NASCAR: 5 Reasons NASCAR Should Add a Third Road Race

Curtis HiggsContributor IAugust 9, 2011

NASCAR: 5 Reasons NASCAR Should Add a Third Road Race

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    With the second road course race of the season coming up at Watkins Glen this weekend, the question of “Do road courses belong in NASCAR?” will be sure to come up.  

    I have always liked the road course races, and I think that not only are they an important part of NASCAR, but that NASCAR should add a third race to the schedule.  Road courses offer great racing, challenges for the drivers and a terrific venues.  

    In this article, I would like to point out five reasons why road courses are awesome and why another track should be added to the schedule.

5. Part of the History of NASCAR

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    It really bugs when people say that road courses don’t have a place in NASCAR, but I beg to differ.  When people talk about the history of NASCAR, they always start by saying it started in prohibition.  The story goes, the moonshine runners had to modify their cars to run from the police in the hills of Kentucky and Tennessee, and these cars were eventually used to run races and so NASCAR began.  

    My main point for arguing for road courses is, when these whiskey runners were hightailing it from the fuzz, do you think they just drove in a circle and only made left turns?  The simple answer to this question is no; these runners were expert drivers and were able to handle any hair pin, kink or right hand turn that the road happened to throw their way.  So to say the road courses don’t have place in NASCAR is just ignoring a large part of the origins of NASCAR.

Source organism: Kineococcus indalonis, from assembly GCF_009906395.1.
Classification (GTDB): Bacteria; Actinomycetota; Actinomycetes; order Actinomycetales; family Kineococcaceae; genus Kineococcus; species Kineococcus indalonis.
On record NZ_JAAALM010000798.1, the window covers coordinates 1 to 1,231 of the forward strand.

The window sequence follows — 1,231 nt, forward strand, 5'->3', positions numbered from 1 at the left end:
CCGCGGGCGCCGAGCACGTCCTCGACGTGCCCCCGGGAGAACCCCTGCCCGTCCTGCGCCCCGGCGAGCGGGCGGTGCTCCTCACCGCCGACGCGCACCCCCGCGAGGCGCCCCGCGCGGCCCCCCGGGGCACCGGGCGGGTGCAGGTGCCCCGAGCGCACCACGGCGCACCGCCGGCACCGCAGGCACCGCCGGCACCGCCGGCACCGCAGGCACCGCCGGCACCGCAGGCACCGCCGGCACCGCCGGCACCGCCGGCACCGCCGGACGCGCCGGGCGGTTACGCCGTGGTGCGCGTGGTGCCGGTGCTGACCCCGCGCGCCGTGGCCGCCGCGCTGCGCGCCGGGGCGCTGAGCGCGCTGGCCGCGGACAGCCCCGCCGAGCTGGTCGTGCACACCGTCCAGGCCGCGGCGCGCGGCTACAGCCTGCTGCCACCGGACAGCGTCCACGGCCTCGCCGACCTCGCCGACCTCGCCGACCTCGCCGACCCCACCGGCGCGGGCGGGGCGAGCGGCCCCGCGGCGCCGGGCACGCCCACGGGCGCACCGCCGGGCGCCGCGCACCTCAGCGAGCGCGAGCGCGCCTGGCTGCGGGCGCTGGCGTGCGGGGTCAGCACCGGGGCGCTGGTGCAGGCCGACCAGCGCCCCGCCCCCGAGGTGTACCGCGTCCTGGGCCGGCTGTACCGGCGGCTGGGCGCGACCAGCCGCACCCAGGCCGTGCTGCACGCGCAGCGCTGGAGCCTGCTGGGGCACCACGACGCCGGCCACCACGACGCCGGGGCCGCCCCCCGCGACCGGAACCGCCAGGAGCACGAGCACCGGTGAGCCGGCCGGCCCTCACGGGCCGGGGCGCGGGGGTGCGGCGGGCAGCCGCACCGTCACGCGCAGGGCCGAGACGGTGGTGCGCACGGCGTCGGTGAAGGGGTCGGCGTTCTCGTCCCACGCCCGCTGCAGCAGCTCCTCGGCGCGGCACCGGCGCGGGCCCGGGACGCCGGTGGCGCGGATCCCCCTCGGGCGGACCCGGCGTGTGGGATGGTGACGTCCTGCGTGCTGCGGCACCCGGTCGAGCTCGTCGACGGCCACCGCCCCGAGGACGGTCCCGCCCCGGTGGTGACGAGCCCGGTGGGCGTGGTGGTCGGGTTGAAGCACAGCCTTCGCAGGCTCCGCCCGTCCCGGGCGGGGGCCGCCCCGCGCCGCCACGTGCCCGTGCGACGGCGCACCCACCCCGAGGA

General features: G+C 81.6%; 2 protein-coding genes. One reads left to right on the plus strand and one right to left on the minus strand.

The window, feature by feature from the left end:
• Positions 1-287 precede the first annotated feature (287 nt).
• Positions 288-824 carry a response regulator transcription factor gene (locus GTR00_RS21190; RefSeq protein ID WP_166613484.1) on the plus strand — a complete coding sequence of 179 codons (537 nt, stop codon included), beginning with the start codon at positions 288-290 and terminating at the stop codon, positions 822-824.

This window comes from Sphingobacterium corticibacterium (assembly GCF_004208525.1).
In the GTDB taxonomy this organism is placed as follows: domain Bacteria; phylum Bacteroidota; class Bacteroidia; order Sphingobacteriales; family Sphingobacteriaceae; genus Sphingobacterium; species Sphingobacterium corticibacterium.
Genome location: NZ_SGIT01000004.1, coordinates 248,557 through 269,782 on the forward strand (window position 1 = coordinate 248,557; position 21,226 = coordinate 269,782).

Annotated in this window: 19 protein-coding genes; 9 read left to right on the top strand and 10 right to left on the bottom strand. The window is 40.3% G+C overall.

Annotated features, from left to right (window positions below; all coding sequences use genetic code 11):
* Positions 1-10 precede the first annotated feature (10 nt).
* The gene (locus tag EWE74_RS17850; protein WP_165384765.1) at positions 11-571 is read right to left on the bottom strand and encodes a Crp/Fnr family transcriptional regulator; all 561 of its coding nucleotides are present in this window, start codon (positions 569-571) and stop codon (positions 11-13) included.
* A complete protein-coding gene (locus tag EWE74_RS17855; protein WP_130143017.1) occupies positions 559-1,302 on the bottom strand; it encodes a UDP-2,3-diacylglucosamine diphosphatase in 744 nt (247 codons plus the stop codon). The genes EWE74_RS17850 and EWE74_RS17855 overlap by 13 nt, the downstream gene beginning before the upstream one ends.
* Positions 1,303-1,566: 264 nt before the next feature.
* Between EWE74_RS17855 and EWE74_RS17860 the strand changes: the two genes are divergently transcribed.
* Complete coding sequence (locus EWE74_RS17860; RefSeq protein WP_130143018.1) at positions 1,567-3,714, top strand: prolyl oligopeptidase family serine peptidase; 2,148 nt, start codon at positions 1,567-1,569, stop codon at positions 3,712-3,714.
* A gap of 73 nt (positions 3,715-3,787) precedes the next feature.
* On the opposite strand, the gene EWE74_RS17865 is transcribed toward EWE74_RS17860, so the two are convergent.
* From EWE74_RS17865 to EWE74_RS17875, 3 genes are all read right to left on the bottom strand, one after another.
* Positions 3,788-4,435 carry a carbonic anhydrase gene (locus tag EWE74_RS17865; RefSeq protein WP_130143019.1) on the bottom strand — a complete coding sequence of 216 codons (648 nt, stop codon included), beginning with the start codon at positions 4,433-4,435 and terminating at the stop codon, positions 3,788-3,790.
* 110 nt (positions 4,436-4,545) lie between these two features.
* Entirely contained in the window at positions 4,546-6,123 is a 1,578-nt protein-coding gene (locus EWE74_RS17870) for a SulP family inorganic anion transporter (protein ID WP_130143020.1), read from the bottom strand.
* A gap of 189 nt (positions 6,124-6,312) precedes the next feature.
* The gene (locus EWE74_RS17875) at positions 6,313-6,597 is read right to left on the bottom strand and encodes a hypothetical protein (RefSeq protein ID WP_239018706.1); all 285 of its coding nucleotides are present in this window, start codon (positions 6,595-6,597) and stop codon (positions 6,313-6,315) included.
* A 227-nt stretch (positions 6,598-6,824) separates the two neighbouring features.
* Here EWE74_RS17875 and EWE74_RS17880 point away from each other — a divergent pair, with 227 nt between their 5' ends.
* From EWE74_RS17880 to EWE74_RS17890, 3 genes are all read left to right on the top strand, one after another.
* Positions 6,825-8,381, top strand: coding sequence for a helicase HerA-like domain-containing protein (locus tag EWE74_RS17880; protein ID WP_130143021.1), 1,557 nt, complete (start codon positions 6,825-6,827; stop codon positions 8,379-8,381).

4. Mark of a Champion

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    Another argument you hear against road courses is the presence of road course ringers.  Drivers like Boris Said, Juan Pablo Montoya and Marcos Ambrose all made names for themselves in series that have only road courses.  I will admit these drivers are all threats at each race, but it’s not like the good ole boys of NASCAR aren’t good road coursers either.  If you look at the top five all-time winners at road courses, it happens to be a pretty elite club.  

    Jeff Gordan: nine wins
    Tony Stewart: seven wins
    Rusty Wallace: six wins
    Bobby Allison: six wins
    Richard Petty: six wins

    This list of drivers have a combined 15 Sprint Cup Championships and a staggering 463 career wins.  So saying that these road course ringers come out and steal wins from other drivers in the series is an argument that just doesn’t hold water anymore.   Over the history of NASCAR, being good at a road course has been a mark of a great driver and continue to show who the great drivers are today.

3. Tough Test for Drivers and Teams